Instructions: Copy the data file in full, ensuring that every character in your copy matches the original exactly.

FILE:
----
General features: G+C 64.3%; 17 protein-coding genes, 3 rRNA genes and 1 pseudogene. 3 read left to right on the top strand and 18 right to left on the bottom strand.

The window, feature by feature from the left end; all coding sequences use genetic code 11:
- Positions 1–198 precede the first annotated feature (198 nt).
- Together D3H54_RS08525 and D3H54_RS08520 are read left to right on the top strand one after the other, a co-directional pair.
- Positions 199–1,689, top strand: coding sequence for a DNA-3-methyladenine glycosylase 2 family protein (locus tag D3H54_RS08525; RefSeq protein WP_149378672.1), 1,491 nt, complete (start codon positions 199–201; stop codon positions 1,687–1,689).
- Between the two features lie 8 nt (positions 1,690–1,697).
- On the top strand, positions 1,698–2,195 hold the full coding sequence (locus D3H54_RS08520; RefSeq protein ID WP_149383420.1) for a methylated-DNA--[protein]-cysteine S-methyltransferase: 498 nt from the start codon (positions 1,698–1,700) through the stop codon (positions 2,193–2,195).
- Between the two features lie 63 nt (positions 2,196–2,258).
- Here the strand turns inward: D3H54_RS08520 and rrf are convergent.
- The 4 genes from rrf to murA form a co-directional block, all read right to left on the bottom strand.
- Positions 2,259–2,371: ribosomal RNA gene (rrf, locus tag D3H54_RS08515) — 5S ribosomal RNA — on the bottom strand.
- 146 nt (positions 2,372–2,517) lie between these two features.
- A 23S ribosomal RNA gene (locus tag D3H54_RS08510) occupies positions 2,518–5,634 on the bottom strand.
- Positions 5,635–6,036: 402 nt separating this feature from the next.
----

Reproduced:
General features: G+C 64.3%; 17 protein-coding genes, 3 rRNA genes and 1 pseudogene. 3 read left to right on the top strand and 18 right to left on the bottom strand.

The window, feature by feature from the left end; all coding sequences use genetic code 11:
- Positions 1–198 precede the first annotated feature (198 nt).
- Together D3H54_RS08525 and D3H54_RS08520 are read left to right on the top strand one after the other, a co-directional pair.
- Positions 199–1,689, top strand: coding sequence for a DNA-3-methyladenine glycosylase 2 family protein (locus tag D3H54_RS08525; RefSeq protein WP_149378672.1), 1,491 nt, complete (start codon positions 199–201; stop codon positions 1,687–1,689).
- Between the two features lie 8 nt (positions 1,690–1,697).
- On the top strand, positions 1,698–2,195 hold the full coding sequence (locus D3H54_RS08520; RefSeq protein ID WP_149383420.1) for a methylated-DNA--[protein]-cysteine S-methyltransferase: 498 nt from the start codon (positions 1,698–1,700) through the stop codon (positions 2,193–2,195).
- Between the two features lie 63 nt (positions 2,196–2,258).
- Here the strand turns inward: D3H54_RS08520 and rrf are convergent.
- The 4 genes from rrf to murA form a co-directional block, all read right to left on the bottom strand.
- Positions 2,259–2,371: ribosomal RNA gene (rrf, locus tag D3H54_RS08515) — 5S ribosomal RNA — on the bottom strand.
- 146 nt (positions 2,372–2,517) lie between these two features.
- A 23S ribosomal RNA gene (locus tag D3H54_RS08510) occupies positions 2,518–5,634 on the bottom strand.
- Positions 5,635–6,036: 402 nt separating this feature from the next.